Campus Free Speech

USC Cancels Valedictorian's Speech Over Bogus 'Safety Concerns'

The university has a history of suppressing speech from both sides of the Israel-Palestine conflict.


This week, the University of Southern California (USC) announced that the college's valedictorian, Asna Tabassum, would be barred from speaking at commencement. The school cited concerns that Tabassum, who had recently come under fire for an anti-Israel social media post, would create safety concerns.

USC announced that Tabassum had been selected as the school's valedictorian on April 4, after choosing her from among over 100 students with a GPA of 3.9 or higher.

But less than two weeks later, the school announced that Tabassum would not be allowed to speak at commencement, following complaints from several USC student groups over Tabassum's social media postings. Namely, many cited a link in Tabassum's Instagram bio that calls Zionism a "racist settler-colonial ideology that advocates for a jewish ethnostate built on palestinian land" and calls for "the complete abolishment of the state of israel."

"Unfortunately, over the past several days, discussion relating to the selection of our valedictorian has taken on an alarming tenor," Provost and Senior Vice President for Academic Affairs Andrew Guzman wrote in a letter to USC students and faculty. "The intensity of feelings, fueled by both social media and the ongoing conflict in the Middle East, has grown to include many voices outside of USC and has escalated to the point of creating substantial risks relating to security and disruption at commencement."

Rather than directly citing the political content of Tabassum's speech, USC officials made nebulous claims that her speech might imperil student safety.

"While this is disappointing, tradition must give way to safety," wrote Guzman. "This decision is not only necessary to maintain the safety of our campus and students, but is consistent with the fundamental legal obligation—including the expectations of federal regulators—that universities act to protect students and keep our campus community safe."

Ironically, Guzman argued that the decision had nothing to do with free expression concerns. "To be clear: this decision has nothing to do with freedom of speech," he wrote. "There is no free-speech entitlement to speak at a commencement. The issue here is how best to maintain campus security and safety, period."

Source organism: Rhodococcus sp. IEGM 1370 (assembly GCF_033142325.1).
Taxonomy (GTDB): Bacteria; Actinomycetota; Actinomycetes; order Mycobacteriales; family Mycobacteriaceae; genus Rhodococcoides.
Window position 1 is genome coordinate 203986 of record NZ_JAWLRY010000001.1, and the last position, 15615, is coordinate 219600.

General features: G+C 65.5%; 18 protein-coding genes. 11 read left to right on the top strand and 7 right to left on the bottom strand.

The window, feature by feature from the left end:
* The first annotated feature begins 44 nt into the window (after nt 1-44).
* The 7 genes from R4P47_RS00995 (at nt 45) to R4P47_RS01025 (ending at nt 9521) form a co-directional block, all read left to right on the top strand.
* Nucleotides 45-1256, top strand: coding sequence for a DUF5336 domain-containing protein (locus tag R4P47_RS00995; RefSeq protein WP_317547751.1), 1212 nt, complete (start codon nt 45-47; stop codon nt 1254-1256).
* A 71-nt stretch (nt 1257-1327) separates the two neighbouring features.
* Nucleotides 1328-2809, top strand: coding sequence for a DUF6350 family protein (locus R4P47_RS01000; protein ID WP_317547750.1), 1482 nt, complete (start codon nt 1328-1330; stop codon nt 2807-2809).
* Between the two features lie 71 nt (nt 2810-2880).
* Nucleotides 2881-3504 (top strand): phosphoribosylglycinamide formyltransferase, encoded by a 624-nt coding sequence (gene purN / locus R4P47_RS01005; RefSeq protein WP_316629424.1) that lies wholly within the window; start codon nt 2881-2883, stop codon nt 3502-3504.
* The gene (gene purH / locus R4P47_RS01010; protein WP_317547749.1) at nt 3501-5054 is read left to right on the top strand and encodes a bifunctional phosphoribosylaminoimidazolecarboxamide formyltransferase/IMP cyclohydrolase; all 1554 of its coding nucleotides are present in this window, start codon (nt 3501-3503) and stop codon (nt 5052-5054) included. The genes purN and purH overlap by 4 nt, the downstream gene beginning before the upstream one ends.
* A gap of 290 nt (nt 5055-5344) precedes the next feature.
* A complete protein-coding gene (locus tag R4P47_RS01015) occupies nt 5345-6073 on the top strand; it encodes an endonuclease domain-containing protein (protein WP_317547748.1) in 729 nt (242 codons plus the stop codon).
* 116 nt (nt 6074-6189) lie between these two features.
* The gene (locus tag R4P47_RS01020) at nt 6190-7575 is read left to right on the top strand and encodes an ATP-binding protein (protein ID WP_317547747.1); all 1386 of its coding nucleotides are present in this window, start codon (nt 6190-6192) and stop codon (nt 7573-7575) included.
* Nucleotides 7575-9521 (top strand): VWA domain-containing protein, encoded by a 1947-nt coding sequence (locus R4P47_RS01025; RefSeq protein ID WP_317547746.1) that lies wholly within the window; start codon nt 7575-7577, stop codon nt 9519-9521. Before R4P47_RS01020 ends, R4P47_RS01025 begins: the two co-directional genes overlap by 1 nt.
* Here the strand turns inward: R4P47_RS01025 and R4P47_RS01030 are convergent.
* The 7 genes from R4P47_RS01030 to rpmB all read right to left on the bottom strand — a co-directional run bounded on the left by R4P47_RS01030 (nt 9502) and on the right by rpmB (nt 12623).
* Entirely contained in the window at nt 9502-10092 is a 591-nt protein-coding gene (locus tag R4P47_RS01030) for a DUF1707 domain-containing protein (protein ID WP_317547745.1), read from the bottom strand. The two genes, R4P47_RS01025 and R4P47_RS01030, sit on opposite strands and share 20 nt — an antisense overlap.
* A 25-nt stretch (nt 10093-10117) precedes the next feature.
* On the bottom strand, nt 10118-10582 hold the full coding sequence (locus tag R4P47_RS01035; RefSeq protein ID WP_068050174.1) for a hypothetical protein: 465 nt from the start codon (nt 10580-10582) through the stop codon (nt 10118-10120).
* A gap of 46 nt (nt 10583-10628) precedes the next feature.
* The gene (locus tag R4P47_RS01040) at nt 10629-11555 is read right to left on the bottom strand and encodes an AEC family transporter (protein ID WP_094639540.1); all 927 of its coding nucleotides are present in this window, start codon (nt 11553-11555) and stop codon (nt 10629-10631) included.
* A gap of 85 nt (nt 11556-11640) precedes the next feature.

However, Guzman is hardly convincing. 

"Implicit in the idea of a campus committed to robust expressive rights is that administrators won't censor their students just because they have controversial views," wrote Alex Morey, an attorney for the Foundation for Individual Rights and Expression (FIRE). "Here, USC should have been palms up about any genuine security threats, with administrators first doing everything in their power to provide adequate security for the event so it could proceed. Canceling it should be a last resort."

While it's easy to view this censorship as reflective of USC taking a side in the Israel-Hamas war, the reality is much more mundane. USC, like many colleges, is primarily concerned with avoiding controversy at all costs—not with taking a side in a complex political debate. For example, just last year, the school banned a Jewish professor from campus after he was filmed calling Hamas "murderers" and calling protesting students "ignorant"—though the sanctions against him were eventually reversed under pressure.

The cancellation of Tabassum's speech presents a clear example of just how risk-averse university administrations tend to be. When controversy arises—either from the left or right—the prevailing response is censorship, rather than a principled stand for free expression.